The number of alleged crimes involving Facebook and Twitter has increased nearly eight-fold in four years, according to police figures.
There were 653 people charged in 2012 out of 4,908 offences reported to 29 forces in England, Scotland and Wales.
Police chiefs said the figures demonstrate a new challenge.
Last week, interim guidelines were issued, aimed at reducing the number of charges in England and Wales, after a string of controversial court cases.
The conviction of Paul Chambers in 2010 for joking on Twitter about blowing up Robin Hood Airport in South Yorkshire was widely condemned and eventually quashed.
The latest statistics were released by the police under the Freedom of Information Act.
In 2008, when the level of social network activity was much lower, there were 556 reports of alleged crimes with 46 people charged.
By this year that figure had risen to 4,908 allegations and 653 charged.
Chief Constable Andy Trotter of the Association of Chief Police Officers said it was important that police prioritised social networking crimes which caused genuine harm.
He said: "We need to accept that people have the right to communicate, even to communicate in an obnoxious or disagreeable way, and there is no desire on the part of the police to get involved in that judgment.
"But equally, there are many offences involving social media such as harassment or genuine threats of violence which cause real harm.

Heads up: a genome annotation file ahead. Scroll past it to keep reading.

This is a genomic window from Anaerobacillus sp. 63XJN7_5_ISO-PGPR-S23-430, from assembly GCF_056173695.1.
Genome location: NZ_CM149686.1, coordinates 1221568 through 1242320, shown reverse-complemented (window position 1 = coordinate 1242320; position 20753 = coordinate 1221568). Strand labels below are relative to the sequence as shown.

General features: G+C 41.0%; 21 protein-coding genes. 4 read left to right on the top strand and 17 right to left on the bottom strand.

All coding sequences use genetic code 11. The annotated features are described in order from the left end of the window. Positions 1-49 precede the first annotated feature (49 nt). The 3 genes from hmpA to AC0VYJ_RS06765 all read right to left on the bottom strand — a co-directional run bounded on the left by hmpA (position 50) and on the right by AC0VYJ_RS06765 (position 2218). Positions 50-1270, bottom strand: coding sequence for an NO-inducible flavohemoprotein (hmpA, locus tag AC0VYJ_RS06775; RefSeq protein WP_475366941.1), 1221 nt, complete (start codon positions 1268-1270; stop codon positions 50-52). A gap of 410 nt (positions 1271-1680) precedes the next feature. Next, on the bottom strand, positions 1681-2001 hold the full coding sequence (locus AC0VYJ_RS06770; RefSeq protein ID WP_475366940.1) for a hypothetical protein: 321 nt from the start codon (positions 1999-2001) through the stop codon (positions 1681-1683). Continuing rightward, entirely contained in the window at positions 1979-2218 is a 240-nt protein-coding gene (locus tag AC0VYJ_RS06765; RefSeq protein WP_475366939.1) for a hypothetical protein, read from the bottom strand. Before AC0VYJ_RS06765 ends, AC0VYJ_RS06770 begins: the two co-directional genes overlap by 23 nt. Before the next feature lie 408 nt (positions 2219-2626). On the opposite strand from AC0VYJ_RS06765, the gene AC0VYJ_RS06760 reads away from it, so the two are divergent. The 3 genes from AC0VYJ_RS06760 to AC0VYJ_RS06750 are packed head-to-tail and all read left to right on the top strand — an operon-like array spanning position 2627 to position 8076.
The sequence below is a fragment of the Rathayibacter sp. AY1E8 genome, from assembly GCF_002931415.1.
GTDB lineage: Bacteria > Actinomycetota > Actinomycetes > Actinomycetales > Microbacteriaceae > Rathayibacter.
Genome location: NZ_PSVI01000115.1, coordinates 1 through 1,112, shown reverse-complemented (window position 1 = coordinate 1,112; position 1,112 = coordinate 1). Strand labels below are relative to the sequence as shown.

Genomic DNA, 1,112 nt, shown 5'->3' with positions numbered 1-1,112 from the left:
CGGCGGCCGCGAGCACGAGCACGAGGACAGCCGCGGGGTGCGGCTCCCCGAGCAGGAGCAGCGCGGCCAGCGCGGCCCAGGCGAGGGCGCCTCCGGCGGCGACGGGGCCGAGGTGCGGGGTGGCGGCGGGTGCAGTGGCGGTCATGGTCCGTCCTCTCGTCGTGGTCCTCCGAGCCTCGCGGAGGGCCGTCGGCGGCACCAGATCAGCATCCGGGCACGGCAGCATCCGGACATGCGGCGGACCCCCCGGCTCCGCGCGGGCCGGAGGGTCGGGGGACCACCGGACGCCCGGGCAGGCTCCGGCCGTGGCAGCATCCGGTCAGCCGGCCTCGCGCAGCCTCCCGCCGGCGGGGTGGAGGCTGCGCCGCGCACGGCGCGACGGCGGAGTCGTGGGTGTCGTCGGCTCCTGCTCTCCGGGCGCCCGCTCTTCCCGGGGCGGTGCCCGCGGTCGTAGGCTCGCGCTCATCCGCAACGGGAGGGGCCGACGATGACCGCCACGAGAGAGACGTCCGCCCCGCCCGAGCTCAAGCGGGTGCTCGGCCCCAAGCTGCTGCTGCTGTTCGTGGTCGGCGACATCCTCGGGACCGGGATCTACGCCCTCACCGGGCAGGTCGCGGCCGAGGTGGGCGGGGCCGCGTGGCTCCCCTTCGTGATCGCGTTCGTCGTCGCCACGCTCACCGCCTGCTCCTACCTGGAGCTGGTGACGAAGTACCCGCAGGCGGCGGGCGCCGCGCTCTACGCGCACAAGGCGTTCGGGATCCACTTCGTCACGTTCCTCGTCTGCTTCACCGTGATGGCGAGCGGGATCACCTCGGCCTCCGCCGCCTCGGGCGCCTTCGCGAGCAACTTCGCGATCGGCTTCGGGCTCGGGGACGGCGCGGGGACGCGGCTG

"It is that higher end of offending which forces need to concentrate on."
Police forces were asked to provide the number of crime reports in which either Facebook or Twitter was a key factor, and nearly two-thirds responded.
Offences included those committed on the websites, such as the posting of abusive messages, but also violent attacks committed for real but provoked by these kinds of online postings.
As well as menacing and threatening messages, there were also numerous sexual offences including grooming, complaints of stalking, allegations of racially aggravated conduct and reports of fraud.
Greater Manchester Police charged the highest number of people, at 115. Lancashire Police say they received reports of six threats of murder.
Mr Trotter said some of the offences would have been committed anyway, regardless of the existence of social media.
"We have to respect free speech and cannot have police forces responding simply because of public outcry.
"In many ways, online communities can be self-regulating and good at weeding out unacceptable behaviour. We need to find a way of distinguishing between that type of behaviour and that which requires police intervention."
He welcomed recent guidance from the Crown Prosecution Service (CPS), saying it set a "high threshold" for that intervention and represented a first step towards a better co-ordinated approach.
Director of Public Prosecutions Keir Starmer QC has announced new guidelines on how people who post offensive messages on Facebook and Twitter should be dealt with.
He admitted the CPS made the wrong "judgment call" in the case of Mr Chambers.